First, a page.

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Student Views on Being Neurodivergent

Student Views On Being Neurodivergent

We feel the voice of our students on local, national and global affairs needs to be heard.  Our Engage Inc. Student, James will blog on a subject of his choice – enjoy!

I would like to give my views on what it is like to be a ‘neurodiverse’ person. If you are a neurodiverse person, your brain works in a different way to someone who is a neurotypical person. For example, someone like me with Autism might repeat the same words, struggle to make eye contact or not get what someone is asking them. Repeating the same words is often done without meaning to do it and it might annoy the person they are talking too.

This brings me to some of the barriers that can stop people like us from learning, not making eye contact with teachers or colleagues could make them believe you are being rude or are uninterested in learning when that is not the intention. A lack of eye contact is something most autistic people find difficult [I know I do].  We don’t always understand why it would be helpful to look at the person you are talking too; this could lead to the same consequence. When I was at primary school, a teacher   told me to ‘look at me when I am talking to you’, I felt nervous after that as I didn’t know eye contact was important at the time.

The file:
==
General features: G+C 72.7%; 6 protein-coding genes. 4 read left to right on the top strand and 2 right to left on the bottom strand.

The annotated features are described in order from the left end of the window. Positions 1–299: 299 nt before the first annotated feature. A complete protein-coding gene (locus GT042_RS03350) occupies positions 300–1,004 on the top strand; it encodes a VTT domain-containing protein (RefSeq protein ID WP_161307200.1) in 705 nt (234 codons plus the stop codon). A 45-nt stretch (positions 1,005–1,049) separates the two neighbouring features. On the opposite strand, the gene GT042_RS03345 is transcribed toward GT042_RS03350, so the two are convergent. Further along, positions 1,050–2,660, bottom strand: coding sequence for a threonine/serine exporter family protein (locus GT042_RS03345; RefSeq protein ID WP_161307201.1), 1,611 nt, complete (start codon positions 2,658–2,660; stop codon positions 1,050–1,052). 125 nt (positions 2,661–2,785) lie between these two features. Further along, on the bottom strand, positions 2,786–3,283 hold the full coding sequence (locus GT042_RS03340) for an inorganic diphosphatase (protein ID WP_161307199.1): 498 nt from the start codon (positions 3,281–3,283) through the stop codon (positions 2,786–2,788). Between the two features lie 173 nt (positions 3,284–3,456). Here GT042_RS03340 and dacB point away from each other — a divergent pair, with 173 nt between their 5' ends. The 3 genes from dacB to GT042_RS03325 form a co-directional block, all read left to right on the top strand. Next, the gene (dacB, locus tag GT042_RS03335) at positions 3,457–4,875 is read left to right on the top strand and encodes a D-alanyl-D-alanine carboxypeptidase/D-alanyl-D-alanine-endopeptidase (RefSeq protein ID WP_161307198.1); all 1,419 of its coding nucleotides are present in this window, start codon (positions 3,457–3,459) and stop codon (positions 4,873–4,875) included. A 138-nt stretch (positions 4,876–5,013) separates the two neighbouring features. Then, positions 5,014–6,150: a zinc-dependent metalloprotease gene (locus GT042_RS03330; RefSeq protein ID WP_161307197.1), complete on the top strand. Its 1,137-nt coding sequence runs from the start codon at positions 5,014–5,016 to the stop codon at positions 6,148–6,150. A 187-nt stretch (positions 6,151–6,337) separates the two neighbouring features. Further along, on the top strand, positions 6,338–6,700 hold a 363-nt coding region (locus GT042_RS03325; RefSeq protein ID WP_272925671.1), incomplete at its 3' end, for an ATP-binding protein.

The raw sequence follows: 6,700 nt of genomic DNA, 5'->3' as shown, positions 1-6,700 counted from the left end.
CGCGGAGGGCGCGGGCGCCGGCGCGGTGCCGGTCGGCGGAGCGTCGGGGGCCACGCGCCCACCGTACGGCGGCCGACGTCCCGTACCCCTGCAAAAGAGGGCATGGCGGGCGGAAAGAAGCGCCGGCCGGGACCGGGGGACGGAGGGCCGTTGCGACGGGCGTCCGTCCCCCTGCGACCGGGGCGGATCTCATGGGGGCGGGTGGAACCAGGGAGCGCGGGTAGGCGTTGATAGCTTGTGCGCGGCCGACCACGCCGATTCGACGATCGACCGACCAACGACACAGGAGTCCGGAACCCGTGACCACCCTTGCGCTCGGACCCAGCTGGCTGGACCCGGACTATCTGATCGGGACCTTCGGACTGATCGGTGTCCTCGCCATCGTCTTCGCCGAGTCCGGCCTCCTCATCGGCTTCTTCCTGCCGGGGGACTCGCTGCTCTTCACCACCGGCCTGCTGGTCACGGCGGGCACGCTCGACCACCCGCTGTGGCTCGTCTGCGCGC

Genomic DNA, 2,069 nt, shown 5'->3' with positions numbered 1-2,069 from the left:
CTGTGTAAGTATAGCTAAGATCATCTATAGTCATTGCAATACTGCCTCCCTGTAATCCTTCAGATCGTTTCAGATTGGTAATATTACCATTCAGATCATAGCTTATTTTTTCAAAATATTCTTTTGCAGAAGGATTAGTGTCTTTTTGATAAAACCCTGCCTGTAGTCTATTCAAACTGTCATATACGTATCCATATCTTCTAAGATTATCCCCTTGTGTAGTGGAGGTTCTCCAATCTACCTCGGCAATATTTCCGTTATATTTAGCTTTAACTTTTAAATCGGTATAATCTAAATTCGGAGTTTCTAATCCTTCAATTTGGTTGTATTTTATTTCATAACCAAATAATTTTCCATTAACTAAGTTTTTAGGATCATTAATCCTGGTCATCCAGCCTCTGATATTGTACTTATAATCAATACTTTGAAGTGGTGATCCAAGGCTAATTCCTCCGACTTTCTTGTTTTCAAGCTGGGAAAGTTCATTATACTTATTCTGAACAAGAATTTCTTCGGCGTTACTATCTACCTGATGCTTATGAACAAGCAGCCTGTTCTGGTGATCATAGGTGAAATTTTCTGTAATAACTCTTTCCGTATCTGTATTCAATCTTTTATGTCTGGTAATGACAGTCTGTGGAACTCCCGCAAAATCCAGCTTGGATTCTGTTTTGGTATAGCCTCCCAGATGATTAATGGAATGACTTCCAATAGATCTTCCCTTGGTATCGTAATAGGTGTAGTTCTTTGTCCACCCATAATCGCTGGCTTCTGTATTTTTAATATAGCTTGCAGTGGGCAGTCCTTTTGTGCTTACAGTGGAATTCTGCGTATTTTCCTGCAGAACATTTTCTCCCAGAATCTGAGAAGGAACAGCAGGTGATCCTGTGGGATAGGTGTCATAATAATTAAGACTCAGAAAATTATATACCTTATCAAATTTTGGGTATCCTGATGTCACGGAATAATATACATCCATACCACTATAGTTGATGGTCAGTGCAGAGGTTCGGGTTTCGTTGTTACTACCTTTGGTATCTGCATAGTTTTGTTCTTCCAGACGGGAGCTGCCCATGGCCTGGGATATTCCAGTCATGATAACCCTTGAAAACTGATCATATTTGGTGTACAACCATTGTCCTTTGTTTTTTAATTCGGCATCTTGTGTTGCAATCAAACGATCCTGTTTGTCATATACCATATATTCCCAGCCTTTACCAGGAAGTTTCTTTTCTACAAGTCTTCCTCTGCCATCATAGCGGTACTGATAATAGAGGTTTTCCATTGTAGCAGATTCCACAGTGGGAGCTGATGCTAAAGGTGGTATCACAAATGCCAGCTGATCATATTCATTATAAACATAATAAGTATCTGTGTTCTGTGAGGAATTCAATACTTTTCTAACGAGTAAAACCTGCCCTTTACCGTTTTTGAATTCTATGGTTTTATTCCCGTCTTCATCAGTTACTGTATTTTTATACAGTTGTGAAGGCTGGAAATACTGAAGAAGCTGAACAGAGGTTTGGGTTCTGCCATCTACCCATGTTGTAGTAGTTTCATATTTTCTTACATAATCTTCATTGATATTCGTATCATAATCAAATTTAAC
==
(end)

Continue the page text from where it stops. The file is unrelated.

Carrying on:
Potential solutions include explaining a rule, opinion or activity clearly so they get why they should do it. Giving an autistic person time to process things could also help them to learn. I remember when I was seven, I didn’t know why I couldn’t go out in the rain, my mum explained to me that I could get my clothes soaked or get a cold if I did. From my own experience, these solutions do work.

This Post Has 3 Comments
  1. Thank you for sharing this perspective James, it is great to read an explanation from your point of view and is nice to know that there are some things I can do differently to help create a positive setting.

  2. The student who wrote the above piece on neurodiversity, has greatly clarified my understanding on what neurodiversity is and ways to communicate to increase engagement. Thank you for sharing.

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